If you’re not familiar with the term, sustainable architecture is the practice of designing and constructing more energy-efficient buildings that have a positive impact on their environments. And with higher energy-efficiency comes lower energy costs. The U.S. Department of Energy reports that building managers could save 20- 30% on energy bills by implementing energy-efficient improvements. So not factoring in sustainability into your data center plan is leaving money on the table.
VersaCore+Green™ wall systems, which were created by FABCON Precast, meet the criteria for sustainability, giving buildings a higher percentage of recycled-product content, a higher level of energy efficiency and load bearing wall panels that support equipment loads and protect your data from potential weather related or security damage. VersaCore+Green wall panels incorporate up to 58% recycled content, as well as the potential for increased LEED (Leadership in Energy and Environmental Design) points and tax credits.
These precast wall systems help save energy and money by delivering R-Values that are three points higher than other precast wall panels. The panels also weigh less than other options, so shipping costs may be lower.
The Case for Precast
As mentioned in the previous section, precast wall panels are becoming a popular option for data center construction. One of the drivers of this trend is that precast wall panels are more durable than other materials. This durability improves the security of your structure, while increasing the energy efficiency and reducing life cycle costs, driving down your data center’s PUE.
Natural disasters also are a growing concern for data center owners and operators, so it’s important to have wall panels that are highly resistant to impact damage. Precast concrete panels offer a higher level of impact resistance and security for your building and the equipment and data it protects, making them an attractive option that creates a building that lasts and in less time because the panels arrive at your jobsite ready to erect.
“Providing our customers with the most efficient, technologically-advanced and damage-resistant data centers is our point of differentiation. We do it better, faster and more efficiently than anyone in our space…and Fabcon’s precast panels are an important aspect to that success,” added Compass Data Center’s Crosby.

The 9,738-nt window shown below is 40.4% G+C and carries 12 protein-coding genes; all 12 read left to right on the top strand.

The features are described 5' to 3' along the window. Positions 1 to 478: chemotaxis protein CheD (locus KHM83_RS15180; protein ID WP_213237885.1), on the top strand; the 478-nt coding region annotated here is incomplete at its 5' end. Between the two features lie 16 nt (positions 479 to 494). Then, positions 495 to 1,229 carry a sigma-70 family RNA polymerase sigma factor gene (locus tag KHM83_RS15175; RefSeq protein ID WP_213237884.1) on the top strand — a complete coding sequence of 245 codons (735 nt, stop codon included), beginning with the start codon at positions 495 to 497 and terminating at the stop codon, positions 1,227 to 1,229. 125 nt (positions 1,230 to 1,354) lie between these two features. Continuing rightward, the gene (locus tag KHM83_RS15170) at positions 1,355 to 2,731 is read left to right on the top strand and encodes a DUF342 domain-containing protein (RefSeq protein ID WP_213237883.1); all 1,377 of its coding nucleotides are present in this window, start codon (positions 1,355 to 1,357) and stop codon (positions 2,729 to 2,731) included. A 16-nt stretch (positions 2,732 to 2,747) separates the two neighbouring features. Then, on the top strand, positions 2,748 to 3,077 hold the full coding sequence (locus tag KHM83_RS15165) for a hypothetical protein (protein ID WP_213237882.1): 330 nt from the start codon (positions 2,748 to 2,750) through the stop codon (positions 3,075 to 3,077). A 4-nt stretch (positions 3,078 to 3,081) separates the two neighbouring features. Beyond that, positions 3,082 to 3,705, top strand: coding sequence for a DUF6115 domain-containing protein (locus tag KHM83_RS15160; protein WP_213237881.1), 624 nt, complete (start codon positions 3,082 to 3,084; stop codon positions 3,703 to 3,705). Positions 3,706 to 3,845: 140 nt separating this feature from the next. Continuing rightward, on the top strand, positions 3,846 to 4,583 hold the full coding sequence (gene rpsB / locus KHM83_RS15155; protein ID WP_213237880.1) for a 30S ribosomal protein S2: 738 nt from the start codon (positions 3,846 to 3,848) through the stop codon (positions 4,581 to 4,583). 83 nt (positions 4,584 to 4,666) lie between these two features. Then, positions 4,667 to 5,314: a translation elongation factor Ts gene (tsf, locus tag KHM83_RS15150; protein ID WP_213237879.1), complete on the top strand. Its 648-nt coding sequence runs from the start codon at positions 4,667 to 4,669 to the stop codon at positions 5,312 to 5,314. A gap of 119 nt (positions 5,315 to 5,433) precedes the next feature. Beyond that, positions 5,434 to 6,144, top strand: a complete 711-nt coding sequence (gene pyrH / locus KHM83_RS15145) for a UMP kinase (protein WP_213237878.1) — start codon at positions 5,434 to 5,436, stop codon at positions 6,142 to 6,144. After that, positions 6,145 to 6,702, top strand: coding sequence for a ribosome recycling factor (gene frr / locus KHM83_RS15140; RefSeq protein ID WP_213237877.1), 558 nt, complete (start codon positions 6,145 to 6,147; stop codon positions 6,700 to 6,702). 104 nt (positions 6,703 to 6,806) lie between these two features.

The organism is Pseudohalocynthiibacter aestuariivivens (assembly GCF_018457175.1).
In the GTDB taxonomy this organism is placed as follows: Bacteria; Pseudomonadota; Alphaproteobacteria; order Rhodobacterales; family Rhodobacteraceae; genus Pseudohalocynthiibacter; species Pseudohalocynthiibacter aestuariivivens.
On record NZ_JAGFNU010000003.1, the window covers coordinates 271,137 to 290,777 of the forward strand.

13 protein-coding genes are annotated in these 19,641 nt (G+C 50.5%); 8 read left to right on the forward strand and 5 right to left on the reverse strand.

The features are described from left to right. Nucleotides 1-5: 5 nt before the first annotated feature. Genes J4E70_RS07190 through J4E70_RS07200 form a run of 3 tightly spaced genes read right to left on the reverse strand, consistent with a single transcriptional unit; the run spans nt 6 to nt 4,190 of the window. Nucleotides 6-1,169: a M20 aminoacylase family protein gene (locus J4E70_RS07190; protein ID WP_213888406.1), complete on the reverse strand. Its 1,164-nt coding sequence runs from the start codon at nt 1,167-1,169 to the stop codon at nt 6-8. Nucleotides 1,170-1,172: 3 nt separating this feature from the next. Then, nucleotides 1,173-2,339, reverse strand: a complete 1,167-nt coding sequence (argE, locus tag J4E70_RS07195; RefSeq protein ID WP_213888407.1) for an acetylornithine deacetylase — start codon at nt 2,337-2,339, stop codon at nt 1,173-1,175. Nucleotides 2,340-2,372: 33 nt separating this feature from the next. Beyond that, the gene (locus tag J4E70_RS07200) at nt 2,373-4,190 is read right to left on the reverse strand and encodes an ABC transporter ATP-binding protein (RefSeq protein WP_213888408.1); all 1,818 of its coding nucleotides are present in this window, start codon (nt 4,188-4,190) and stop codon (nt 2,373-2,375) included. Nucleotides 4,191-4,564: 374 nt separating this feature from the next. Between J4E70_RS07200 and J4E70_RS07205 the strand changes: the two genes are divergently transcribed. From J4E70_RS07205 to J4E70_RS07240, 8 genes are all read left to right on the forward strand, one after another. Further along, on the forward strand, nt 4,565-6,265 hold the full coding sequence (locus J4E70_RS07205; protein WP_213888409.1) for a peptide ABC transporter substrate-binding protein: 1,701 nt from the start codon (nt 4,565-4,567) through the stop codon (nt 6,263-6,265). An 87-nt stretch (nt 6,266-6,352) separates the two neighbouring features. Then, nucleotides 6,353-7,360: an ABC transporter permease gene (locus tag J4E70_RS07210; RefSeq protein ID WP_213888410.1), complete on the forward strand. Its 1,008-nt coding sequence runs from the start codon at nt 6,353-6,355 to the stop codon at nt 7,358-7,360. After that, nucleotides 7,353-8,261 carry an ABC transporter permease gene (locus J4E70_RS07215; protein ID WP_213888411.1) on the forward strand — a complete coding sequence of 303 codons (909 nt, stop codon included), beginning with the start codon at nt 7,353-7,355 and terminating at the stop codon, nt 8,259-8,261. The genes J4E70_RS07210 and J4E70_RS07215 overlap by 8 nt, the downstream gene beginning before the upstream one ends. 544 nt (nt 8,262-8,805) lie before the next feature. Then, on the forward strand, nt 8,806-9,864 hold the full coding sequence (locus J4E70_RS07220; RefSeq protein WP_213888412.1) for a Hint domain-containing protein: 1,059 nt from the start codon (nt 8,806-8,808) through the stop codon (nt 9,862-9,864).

Fire is another concern. FABCON’S VersaCore+Greencan be modified for “solid” areas to meet Fire Manual requirements for fire ratings up to four hours. They also help control the internal environment. For example, the strength, density and insulation of VersaCore+Green create an insulated “sandwich” wall panel that provides very low permeance ratings (water vapor transmission) compared to other types of concrete construction.
The “perm” rating of the 12” VersaCore+Green panels is .16 versus .46 for “sitecast” concrete and 1.8 for CMU construction*, qualifying them as vapor barriers. The mix composition and manufacturing methods also reduce air infiltration, which can help with the heat-load density mentioned earlier.
FABCON wall panels are manufactured with high strength concrete utilizing pre-stressed reinforcement, while incorporating integral insulation.
In a study conducted by the Wind Science & Engineering (WISE) Research Center at the University of Texas to determine the debris impact resistance of FABCON panels for tornado and DOE 1020-02 protocols, they concluded that all panels tested sufficiently withstood impact from airborne debris. Read the report. Watch the video.
Precast or Site Cast, What’s the Difference?
Both precast and site cast concrete panels offer advantages over CMU and metal. However, there are some key differences between the two.
Precast concrete panels are manufactured year-round in a controlled environment with consistent, documented quality, whereas site cast is subject to variable weather conditions and restrictive pouring conditions. Site cast manufacture limits access of other trades to the construction site and often impacts construction schedules. Site cast requires pouring on the slab and possible damage or use of casting-beds on site, which further disrupt the job site and add to cost and schedule.
Today’s data centers have a lot of requirements. If you’re a data center owner or operator in charge of planning the construction of new data centers, the choices you make during the planning phase will have long-term implications. This report only scratches the surface as to all that you have to consider but provides an overview of the issues impacting data center construction and the trends we’ve seen.
FABCON has been in the business for 45 years, so we understand the variables that go into building a data center, whether it’s a 10,000 square-foot facility or 1,000,000 square feet. Contact us today to speak with a sales engineer, who will be happy to answer your questions and discuss how precast cement panels fit into your data center plans. To learn more about FABCON, please visit www.fabconprecast.com.
*CTL Group Permeability test results are available upon request.Filed under: Data Centers